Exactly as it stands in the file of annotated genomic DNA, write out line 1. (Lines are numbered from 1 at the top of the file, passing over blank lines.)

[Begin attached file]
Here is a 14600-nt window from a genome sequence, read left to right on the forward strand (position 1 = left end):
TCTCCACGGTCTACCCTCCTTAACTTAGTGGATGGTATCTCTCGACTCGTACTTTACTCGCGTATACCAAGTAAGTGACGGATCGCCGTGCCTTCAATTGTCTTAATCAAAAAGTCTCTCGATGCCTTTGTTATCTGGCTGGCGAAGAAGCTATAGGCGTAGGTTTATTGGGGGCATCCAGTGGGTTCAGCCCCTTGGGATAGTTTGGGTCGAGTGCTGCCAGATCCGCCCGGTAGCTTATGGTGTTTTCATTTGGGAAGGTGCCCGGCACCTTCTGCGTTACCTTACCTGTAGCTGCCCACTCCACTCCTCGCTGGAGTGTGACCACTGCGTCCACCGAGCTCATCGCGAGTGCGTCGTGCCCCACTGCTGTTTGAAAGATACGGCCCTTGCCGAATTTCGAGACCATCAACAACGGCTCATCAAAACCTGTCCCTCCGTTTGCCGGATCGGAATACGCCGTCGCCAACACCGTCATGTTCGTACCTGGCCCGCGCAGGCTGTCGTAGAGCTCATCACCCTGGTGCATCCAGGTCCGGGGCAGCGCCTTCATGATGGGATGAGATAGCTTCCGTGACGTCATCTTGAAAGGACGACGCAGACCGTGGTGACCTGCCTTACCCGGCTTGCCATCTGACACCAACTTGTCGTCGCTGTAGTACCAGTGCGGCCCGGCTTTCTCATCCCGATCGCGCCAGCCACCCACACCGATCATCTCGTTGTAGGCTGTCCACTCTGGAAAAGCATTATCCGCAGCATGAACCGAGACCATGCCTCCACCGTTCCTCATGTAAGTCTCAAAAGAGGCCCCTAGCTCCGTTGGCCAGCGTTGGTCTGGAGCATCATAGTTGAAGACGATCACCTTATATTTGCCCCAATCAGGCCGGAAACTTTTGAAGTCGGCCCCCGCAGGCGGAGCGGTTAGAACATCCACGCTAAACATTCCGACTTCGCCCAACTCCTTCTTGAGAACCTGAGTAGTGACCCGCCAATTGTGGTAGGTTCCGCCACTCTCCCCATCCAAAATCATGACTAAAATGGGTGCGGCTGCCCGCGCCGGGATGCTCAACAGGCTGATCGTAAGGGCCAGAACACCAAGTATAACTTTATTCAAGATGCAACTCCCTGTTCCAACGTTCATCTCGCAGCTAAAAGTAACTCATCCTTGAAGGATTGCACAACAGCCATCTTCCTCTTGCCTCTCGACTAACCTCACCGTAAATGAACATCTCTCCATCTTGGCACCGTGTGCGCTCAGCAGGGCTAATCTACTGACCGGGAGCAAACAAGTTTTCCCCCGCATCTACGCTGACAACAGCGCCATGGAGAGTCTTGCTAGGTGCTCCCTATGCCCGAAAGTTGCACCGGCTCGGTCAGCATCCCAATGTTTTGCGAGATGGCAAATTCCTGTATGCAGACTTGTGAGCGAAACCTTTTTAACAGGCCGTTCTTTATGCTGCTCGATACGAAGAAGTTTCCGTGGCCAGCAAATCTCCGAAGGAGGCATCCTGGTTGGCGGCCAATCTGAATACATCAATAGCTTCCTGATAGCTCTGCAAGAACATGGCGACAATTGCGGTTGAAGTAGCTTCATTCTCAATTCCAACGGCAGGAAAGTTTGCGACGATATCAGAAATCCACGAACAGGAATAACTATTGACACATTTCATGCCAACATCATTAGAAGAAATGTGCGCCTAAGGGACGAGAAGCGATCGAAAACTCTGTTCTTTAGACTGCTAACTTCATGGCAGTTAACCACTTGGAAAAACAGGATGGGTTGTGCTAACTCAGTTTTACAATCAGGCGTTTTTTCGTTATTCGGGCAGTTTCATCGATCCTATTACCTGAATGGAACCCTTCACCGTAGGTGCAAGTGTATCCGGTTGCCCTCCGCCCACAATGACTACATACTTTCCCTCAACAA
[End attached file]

Here is a 14600-nt window from a genome sequence, read left to right on the forward strand (position 1 = left end):